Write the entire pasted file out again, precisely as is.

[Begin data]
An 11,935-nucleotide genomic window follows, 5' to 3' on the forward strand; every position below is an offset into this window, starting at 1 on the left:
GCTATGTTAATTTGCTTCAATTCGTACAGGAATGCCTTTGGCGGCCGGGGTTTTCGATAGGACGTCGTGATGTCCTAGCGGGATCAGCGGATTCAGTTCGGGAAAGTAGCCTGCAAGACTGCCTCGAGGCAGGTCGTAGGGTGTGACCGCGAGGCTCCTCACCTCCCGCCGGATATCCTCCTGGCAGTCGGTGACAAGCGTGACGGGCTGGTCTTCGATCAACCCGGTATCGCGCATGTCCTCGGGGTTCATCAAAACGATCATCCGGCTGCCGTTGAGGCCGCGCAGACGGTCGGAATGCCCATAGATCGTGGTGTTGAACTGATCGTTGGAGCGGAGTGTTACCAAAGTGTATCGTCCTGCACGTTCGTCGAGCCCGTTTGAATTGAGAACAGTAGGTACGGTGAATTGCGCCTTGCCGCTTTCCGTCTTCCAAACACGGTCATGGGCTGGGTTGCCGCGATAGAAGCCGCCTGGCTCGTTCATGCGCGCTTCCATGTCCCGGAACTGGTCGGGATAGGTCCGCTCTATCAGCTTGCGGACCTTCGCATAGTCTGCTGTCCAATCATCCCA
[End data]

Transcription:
An 11,935-nucleotide genomic window follows, 5' to 3' on the forward strand; every position below is an offset into this window, starting at 1 on the left:
GCTATGTTAATTTGCTTCAATTCGTACAGGAATGCCTTTGGCGGCCGGGGTTTTCGATAGGACGTCGTGATGTCCTAGCGGGATCAGCGGATTCAGTTCGGGAAAGTAGCCTGCAAGACTGCCTCGAGGCAGGTCGTAGGGTGTGACCGCGAGGCTCCTCACCTCCCGCCGGATATCCTCCTGGCAGTCGGTGACAAGCGTGACGGGCTGGTCTTCGATCAACCCGGTATCGCGCATGTCCTCGGGGTTCATCAAAACGATCATCCGGCTGCCGTTGAGGCCGCGCAGACGGTCGGAATGCCCATAGATCGTGGTGTTGAACTGATCGTTGGAGCGGAGTGTTACCAAAGTGTATCGTCCTGCACGTTCGTCGAGCCCGTTTGAATTGAGAACAGTAGGTACGGTGAATTGCGCCTTGCCGCTTTCCGTCTTCCAAACACGGTCATGGGCTGGGTTGCCGCGATAGAAGCCGCCTGGCTCGTTCATGCGCGCTTCCATGTCCCGGAACTGGTCGGGATAGGTCCGCTCTATCAGCTTGCGGACCTTCGCATAGTCTGCTGTCCAATCATCCCA